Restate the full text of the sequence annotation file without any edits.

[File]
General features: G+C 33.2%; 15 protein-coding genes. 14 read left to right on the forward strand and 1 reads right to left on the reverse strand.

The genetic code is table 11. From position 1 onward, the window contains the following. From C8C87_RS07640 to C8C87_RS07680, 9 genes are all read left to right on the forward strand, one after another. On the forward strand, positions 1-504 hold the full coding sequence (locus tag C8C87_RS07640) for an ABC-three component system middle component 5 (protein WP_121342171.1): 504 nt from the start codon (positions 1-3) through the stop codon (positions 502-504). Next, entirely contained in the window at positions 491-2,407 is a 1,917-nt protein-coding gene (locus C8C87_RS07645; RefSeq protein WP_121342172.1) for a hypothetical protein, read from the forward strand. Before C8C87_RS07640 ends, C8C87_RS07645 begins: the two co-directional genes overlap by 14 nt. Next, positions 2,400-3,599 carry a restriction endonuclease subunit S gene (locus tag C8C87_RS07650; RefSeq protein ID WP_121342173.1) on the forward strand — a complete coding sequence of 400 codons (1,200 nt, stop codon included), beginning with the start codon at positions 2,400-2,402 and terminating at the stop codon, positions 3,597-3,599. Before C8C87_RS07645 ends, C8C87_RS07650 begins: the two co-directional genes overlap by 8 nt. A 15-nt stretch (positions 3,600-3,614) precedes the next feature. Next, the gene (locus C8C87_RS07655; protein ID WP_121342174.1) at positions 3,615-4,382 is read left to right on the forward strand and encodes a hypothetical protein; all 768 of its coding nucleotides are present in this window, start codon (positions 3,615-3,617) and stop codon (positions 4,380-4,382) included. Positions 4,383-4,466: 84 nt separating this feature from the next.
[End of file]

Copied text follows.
General features: G+C 33.2%; 15 protein-coding genes. 14 read left to right on the forward strand and 1 reads right to left on the reverse strand.

The genetic code is table 11. From position 1 onward, the window contains the following. From C8C87_RS07640 to C8C87_RS07680, 9 genes are all read left to right on the forward strand, one after another. On the forward strand, positions 1-504 hold the full coding sequence (locus tag C8C87_RS07640) for an ABC-three component system middle component 5 (protein WP_121342171.1): 504 nt from the start codon (positions 1-3) through the stop codon (positions 502-504). Next, entirely contained in the window at positions 491-2,407 is a 1,917-nt protein-coding gene (locus C8C87_RS07645; RefSeq protein WP_121342172.1) for a hypothetical protein, read from the forward strand. Before C8C87_RS07640 ends, C8C87_RS07645 begins: the two co-directional genes overlap by 14 nt. Next, positions 2,400-3,599 carry a restriction endonuclease subunit S gene (locus tag C8C87_RS07650; RefSeq protein ID WP_121342173.1) on the forward strand — a complete coding sequence of 400 codons (1,200 nt, stop codon included), beginning with the start codon at positions 2,400-2,402 and terminating at the stop codon, positions 3,597-3,599. Before C8C87_RS07645 ends, C8C87_RS07650 begins: the two co-directional genes overlap by 8 nt. A 15-nt stretch (positions 3,600-3,614) precedes the next feature. Next, the gene (locus C8C87_RS07655; protein ID WP_121342174.1) at positions 3,615-4,382 is read left to right on the forward strand and encodes a hypothetical protein; all 768 of its coding nucleotides are present in this window, start codon (positions 3,615-3,617) and stop codon (positions 4,380-4,382) included. Positions 4,383-4,466: 84 nt separating this feature from the next.